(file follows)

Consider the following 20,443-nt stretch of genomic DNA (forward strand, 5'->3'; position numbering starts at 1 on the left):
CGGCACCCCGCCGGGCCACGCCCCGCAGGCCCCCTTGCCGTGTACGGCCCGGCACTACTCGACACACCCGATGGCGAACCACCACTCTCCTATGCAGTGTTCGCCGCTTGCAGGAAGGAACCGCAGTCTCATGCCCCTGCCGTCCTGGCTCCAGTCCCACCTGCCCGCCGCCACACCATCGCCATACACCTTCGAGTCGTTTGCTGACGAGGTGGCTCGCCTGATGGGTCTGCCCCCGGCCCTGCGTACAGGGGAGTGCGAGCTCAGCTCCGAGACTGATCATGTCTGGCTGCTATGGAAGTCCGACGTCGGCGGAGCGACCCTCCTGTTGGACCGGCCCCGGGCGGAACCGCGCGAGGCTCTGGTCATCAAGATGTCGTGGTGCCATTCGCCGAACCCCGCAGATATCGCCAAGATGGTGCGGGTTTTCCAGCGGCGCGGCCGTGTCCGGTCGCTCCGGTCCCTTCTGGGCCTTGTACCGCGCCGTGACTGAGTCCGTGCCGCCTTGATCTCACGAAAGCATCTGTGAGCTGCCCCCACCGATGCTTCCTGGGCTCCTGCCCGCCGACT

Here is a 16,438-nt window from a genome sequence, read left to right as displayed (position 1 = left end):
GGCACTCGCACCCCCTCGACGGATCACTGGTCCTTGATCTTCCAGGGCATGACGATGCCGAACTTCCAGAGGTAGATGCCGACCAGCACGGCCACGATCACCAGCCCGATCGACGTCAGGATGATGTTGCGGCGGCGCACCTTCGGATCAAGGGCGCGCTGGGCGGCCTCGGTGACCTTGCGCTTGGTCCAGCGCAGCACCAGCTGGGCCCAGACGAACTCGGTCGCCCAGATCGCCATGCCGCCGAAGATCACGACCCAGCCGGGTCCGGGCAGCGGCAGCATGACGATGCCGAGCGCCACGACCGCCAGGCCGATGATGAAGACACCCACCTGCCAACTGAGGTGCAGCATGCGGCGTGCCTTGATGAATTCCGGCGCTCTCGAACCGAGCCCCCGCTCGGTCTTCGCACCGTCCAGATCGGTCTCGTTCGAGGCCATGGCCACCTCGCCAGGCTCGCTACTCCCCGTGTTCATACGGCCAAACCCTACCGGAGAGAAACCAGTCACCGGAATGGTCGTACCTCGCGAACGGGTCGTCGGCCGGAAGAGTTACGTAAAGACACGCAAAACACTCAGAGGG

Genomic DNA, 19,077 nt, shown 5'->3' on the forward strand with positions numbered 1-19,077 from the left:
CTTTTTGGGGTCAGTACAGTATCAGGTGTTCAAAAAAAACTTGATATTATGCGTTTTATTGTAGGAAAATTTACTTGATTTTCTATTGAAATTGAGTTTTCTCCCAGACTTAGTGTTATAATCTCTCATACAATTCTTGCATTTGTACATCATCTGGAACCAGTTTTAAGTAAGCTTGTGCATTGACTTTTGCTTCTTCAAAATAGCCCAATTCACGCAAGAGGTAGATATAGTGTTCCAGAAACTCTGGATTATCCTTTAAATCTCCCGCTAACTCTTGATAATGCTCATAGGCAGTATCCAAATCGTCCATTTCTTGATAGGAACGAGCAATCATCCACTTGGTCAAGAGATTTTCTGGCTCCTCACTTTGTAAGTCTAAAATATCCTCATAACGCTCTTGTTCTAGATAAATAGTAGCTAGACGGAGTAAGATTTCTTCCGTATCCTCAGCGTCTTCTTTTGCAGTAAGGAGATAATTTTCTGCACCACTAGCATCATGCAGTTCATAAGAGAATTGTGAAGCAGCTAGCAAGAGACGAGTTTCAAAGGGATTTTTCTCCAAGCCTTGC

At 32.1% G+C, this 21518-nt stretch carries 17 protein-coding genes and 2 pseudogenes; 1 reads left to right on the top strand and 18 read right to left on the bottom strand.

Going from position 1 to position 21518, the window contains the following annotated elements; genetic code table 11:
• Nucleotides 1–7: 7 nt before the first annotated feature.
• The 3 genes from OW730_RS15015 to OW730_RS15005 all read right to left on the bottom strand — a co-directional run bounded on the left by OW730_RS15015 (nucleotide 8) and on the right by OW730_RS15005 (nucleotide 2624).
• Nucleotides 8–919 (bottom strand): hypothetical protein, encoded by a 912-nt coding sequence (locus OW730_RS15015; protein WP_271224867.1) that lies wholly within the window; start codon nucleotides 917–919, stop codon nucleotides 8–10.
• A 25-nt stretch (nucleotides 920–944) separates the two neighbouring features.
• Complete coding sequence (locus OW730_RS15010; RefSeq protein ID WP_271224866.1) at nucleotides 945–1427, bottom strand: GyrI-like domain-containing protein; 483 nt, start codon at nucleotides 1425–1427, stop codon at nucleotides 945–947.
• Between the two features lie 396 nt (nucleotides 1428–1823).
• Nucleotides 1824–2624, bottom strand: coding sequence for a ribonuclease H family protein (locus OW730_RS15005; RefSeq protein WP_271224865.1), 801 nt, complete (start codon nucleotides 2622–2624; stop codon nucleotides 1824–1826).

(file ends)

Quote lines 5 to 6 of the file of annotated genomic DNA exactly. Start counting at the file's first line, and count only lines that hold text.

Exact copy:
Genomic DNA, 19,077 nt, shown 5'->3' on the forward strand with positions numbered 1-19,077 from the left:
CTTTTTGGGGTCAGTACAGTATCAGGTGTTCAAAAAAAACTTGATATTATGCGTTTTATTGTAGGAAAATTTACTTGATTTTCTATTGAAATTGAGTTTTCTCCCAGACTTAGTGTTATAATCTCTCATACAATTCTTGCATTTGTACATCATCTGGAACCAGTTTTAAGTAAGCTTGTGCATTGACTTTTGCTTCTTCAAAATAGCCCAATTCACGCAAGAGGTAGATATAGTGTTCCAGAAACTCTGGATTATCCTTTAAATCTCCCGCTAACTCTTGATAATGCTCATAGGCAGTATCCAAATCGTCCATTTCTTGATAGGAACGAGCAATCATCCACTTGGTCAAGAGATTTTCTGGCTCCTCACTTTGTAAGTCTAAAATATCCTCATAACGCTCTTGTTCTAGATAAATAGTAGCTAGACGGAGTAAGATTTCTTCCGTATCCTCAGCGTCTTCTTTTGCAGTAAGGAGATAATTTTCTGCACCACTAGCATCATGCAGTTCATAAGAGAATTGTGAAGCAGCTAGCAAGAGACGAGTTTCAAAGGGATTTTTCTCCAAGCCTTGC